Last week when Mike Elko was asked about how often he still thinks about moving players around, his answer was refreshing. He said that it’s a constant evaluation process and while he feels pretty good about where he has most players right now after viewing game and practice film, he is constantly looking to move guys around and constantly thinking about adapting his scheme to the players he has to work with.
Whoa now, adapting the scheme to the players skills? That’s just crazy talk. You mean there’s a chance that we might not hear about a highly recruited or highly skilled player not getting on the field simply because they aren’t grasping the scheme or just aren’t a “fit”? You know, kinda like how Nyles Morgan toiled on the depth chart with nary a snap in 2015?
Elko is practicing what he’s preaching too. We’ve already seen Nick Coleman – a cast off at cornerback – moved to free safety running with the first team defense this spring. Given Notre Dame’s dire need for help at safety, if Coleman can find a home there it will be a huge boost for the defense.
Coleman is still a young player with half of his collegiate career in front of him. He had a very rough sophomore season and never fully recovered from a really rough night in Austin last year to start the season. There was a reason he was on the field in the first place last year though. He’s got talent. Maybe, just maybe, that talent is better served at free safety. We won’t know for sure, but it is nice to see a junior who has shown promise get a second chance instead of just falling down the depth chart and into obscurity.
Also note, this does not give Brian Kelly a pass on why the defense is in the state that is in. The fact that Vangorder was allowed full control over the defense apparently without much oversight squarely on his shoulders. Vangorder was his guy and he in some ways was an absentee landlord when it came to the defense the last few years. Everything Kelly has done since November, however, suggests he has realized how deep of a problem it’s been and has worked to fix the situation.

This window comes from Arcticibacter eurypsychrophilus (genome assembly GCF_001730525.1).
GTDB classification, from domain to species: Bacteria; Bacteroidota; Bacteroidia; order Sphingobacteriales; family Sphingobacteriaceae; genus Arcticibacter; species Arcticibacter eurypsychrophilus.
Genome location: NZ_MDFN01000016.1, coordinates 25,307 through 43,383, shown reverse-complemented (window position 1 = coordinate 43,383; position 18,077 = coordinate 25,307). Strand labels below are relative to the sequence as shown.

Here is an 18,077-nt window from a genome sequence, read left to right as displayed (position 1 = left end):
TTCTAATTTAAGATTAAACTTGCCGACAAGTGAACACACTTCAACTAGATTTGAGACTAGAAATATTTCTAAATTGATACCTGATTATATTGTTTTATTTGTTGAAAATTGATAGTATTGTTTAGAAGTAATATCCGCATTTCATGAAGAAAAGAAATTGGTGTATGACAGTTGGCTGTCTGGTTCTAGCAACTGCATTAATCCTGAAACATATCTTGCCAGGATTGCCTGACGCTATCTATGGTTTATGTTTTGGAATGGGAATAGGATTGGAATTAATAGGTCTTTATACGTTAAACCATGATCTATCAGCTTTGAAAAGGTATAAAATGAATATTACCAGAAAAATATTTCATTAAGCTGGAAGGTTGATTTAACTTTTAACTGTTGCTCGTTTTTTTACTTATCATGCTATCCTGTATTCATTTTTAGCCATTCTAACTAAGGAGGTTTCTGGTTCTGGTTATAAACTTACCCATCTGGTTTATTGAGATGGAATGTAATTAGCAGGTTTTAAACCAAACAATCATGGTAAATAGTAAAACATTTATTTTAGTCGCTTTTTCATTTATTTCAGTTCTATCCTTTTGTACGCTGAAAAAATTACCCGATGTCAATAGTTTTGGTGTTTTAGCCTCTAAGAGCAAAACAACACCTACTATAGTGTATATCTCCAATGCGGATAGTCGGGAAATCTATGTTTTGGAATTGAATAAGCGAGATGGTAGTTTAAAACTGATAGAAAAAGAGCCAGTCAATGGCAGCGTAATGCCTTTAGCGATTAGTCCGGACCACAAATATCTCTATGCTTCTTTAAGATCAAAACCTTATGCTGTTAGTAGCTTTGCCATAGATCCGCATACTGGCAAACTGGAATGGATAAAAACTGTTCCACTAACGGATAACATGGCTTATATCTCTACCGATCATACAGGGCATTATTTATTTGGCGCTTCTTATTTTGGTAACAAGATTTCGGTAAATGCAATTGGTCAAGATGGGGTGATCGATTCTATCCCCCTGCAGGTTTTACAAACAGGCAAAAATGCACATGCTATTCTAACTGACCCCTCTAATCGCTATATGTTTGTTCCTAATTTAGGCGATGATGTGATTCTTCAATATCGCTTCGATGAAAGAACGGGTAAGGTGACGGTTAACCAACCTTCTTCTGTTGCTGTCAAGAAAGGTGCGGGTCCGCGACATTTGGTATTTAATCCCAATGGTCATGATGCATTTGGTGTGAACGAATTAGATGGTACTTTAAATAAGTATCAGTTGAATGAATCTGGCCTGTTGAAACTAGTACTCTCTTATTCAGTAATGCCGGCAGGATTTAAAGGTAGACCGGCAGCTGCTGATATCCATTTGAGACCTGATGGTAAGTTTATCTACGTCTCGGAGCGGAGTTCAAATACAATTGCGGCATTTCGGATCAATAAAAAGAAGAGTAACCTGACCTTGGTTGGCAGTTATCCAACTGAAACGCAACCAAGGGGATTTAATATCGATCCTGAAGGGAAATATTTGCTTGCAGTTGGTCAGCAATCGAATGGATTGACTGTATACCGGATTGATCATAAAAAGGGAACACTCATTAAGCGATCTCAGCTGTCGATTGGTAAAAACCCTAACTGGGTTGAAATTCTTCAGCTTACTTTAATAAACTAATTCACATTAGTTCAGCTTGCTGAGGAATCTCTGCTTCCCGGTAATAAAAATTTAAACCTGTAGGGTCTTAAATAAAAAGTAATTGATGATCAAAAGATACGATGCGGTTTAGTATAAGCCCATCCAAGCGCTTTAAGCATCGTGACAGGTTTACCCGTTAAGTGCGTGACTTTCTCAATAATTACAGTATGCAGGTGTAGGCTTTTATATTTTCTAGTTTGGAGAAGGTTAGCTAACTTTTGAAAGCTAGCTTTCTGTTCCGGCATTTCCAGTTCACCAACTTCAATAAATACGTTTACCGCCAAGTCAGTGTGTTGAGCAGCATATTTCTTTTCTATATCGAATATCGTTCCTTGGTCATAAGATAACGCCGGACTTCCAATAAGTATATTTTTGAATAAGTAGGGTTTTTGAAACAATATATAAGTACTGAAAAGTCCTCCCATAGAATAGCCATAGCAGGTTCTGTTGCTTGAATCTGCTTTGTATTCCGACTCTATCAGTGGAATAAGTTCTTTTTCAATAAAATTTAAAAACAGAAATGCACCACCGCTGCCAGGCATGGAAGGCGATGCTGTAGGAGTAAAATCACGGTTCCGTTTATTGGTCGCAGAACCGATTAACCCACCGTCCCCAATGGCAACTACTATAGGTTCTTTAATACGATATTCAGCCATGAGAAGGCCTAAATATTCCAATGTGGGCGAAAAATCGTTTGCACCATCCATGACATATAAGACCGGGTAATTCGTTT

New Drills Are Reinforcing Fundamentals
Mike Elko isn’t just doing a bit of depth chart engineering this year spring. He has installed a number of new drills that Notre Dame hasn’t done in the past that are reinforcing the concepts that will lead to the kind of negative plays BVG talked about a lot but we hardly saw in games. Listen to the players talk this spring and you’ll hear them talk about different types of drills aimed at causing turnovers.
A lot of these drills have nothing to do with the scheme that Mike Elko will ultimately run this fall for the Irish. Instead of forcing a scheme that is harder to learn than Mandarin Chinese down a bunch of young developing players throats, he is rebuilding the foundation for a Notre Dame defense. That foundation is cracked and crumbling after relying too heavily on the star power of the likes of Jaylon Smith and Sheldon Day for years before finally collapsing on itself last fall.
Because of this basic, foundational work, there is a good chance we are all going to hear some more “horror” stories about the defense trailing the offense and the defense getting beat up in practice and that’s OK for now. Elko’s past results at both Wake Forest and Bowling Green speak for themselves. So if the offense makes some big plays in practice videos or even looks unstoppable in the spring game, don’t get too worked up. Instead focus on how the defense is tackling, on how the defensive line is using their hands,=, and on how fast the defense is playing.
This spring is about getting back to the basics for the Notre Dame defense. Scheme will be secondary and that is a beautiful thing right now. The work being done by Elko and his defensive staff now will pay off in the fall. It might not be evident in April and you may hear some more “the sky is falling” reports about the defensive line between now and then, but when Temple comes to town in September the work being done right now will pay off big time.